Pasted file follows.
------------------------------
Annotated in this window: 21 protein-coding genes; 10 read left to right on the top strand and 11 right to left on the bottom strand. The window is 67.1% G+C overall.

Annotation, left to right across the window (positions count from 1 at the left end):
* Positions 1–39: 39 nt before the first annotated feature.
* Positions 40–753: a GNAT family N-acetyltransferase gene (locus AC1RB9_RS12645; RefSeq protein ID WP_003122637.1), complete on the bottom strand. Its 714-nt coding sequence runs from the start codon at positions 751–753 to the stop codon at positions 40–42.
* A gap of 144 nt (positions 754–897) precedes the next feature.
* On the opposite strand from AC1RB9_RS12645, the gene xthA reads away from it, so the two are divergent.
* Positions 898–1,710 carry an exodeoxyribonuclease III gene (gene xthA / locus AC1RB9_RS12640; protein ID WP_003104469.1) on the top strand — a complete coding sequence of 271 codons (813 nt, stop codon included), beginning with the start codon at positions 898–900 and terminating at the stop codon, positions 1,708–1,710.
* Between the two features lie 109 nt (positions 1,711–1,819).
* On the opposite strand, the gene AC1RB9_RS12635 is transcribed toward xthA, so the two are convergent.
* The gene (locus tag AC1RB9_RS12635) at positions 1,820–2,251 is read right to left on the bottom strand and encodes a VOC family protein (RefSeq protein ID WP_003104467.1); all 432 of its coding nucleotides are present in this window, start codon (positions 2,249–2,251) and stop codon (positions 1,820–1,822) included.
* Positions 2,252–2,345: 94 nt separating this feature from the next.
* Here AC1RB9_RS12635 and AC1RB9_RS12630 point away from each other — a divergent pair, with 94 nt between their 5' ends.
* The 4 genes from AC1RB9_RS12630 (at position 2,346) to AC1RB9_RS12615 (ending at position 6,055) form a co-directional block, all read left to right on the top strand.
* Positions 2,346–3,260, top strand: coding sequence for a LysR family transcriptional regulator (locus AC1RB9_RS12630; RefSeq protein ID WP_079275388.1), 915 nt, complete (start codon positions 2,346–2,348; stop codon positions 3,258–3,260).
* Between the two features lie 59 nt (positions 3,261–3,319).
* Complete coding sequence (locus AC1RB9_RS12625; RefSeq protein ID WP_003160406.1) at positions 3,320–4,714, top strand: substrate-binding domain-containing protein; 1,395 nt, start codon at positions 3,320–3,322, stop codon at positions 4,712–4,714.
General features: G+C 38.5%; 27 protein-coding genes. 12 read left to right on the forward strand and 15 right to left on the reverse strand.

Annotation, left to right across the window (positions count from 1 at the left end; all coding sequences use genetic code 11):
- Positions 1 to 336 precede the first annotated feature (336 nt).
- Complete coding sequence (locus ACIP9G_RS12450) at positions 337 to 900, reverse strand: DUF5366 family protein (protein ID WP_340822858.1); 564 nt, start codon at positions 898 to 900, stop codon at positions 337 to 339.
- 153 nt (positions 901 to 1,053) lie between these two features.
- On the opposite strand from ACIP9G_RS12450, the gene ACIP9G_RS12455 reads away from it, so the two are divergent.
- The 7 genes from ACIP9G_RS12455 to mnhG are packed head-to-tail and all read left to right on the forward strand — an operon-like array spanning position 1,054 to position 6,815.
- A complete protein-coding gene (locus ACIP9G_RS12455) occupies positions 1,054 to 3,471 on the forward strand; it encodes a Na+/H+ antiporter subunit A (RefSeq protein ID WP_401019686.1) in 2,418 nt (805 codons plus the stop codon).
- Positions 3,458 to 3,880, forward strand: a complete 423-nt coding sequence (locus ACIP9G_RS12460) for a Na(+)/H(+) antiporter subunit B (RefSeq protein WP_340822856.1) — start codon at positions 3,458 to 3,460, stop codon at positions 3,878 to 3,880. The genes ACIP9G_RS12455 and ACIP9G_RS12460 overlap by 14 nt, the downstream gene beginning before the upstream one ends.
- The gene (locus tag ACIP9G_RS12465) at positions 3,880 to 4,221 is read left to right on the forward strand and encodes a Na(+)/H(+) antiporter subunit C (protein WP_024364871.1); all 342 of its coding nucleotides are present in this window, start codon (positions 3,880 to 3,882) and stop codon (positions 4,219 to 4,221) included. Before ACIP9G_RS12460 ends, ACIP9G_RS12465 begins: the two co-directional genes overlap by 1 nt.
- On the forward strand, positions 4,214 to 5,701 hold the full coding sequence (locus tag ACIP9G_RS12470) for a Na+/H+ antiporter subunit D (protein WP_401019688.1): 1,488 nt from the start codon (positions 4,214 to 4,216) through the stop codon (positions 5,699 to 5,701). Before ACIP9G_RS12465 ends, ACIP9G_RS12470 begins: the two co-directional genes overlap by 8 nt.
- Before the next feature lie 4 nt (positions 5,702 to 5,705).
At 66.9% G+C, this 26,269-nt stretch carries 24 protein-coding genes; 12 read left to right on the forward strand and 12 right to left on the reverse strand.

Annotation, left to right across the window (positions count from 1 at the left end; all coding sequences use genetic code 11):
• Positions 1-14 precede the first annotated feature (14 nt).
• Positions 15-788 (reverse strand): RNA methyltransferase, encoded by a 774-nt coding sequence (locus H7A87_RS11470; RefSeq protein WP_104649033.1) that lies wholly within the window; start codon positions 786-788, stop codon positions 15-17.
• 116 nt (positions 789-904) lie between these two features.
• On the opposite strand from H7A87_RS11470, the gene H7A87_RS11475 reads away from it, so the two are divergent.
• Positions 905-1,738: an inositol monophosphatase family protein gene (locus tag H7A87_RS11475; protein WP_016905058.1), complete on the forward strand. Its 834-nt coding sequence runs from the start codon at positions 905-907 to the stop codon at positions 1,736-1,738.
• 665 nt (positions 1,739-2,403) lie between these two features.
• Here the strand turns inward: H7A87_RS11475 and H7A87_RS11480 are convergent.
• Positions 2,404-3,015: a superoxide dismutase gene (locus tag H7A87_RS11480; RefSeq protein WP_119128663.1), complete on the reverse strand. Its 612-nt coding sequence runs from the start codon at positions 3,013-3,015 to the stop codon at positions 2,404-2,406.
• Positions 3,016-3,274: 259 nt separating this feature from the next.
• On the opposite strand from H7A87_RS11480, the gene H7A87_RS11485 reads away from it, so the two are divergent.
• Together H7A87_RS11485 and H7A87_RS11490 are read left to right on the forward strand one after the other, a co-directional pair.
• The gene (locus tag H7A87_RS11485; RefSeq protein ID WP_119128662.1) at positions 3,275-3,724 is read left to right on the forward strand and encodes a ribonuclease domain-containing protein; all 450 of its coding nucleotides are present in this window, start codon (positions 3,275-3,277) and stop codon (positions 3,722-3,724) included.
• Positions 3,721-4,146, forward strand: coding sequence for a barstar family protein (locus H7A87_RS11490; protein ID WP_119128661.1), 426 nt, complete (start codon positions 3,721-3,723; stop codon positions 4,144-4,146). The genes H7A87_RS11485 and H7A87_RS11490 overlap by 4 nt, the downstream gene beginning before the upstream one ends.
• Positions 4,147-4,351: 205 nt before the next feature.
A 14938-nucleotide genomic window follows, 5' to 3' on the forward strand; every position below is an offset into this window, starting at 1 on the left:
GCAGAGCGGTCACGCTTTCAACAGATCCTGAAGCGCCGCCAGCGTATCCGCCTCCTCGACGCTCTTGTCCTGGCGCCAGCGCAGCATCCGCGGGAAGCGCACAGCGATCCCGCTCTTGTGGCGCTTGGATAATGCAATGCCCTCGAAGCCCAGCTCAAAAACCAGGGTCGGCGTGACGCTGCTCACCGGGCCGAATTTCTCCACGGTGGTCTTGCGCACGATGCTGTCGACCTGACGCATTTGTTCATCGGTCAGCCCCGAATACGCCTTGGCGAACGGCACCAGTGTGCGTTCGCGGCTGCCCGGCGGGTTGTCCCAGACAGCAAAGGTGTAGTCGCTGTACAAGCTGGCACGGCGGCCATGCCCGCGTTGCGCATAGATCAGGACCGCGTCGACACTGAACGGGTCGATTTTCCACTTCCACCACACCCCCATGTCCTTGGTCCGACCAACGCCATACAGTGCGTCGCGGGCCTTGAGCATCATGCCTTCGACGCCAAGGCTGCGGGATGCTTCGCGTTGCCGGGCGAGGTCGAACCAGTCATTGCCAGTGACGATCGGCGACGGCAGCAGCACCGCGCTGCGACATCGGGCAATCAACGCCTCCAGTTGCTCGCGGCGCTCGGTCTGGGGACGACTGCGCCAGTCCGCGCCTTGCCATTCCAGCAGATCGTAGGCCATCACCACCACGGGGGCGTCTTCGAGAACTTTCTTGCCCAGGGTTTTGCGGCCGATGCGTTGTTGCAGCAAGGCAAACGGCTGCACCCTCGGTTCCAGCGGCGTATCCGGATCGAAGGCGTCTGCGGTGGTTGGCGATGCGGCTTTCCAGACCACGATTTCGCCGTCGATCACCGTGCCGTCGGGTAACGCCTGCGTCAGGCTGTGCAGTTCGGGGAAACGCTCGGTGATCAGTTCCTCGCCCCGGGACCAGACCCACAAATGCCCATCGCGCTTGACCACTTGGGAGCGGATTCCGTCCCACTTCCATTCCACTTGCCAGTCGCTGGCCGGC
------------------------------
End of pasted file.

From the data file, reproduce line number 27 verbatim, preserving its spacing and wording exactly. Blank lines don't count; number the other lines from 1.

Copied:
- On the forward strand, positions 4,214 to 5,701 hold the full coding sequence (locus tag ACIP9G_RS12470) for a Na+/H+ antiporter subunit D (protein WP_401019688.1): 1,488 nt from the start codon (positions 4,214 to 4,216) through the stop codon (positions 5,699 to 5,701). Before ACIP9G_RS12465 ends, ACIP9G_RS12470 begins: the two co-directional genes overlap by 8 nt.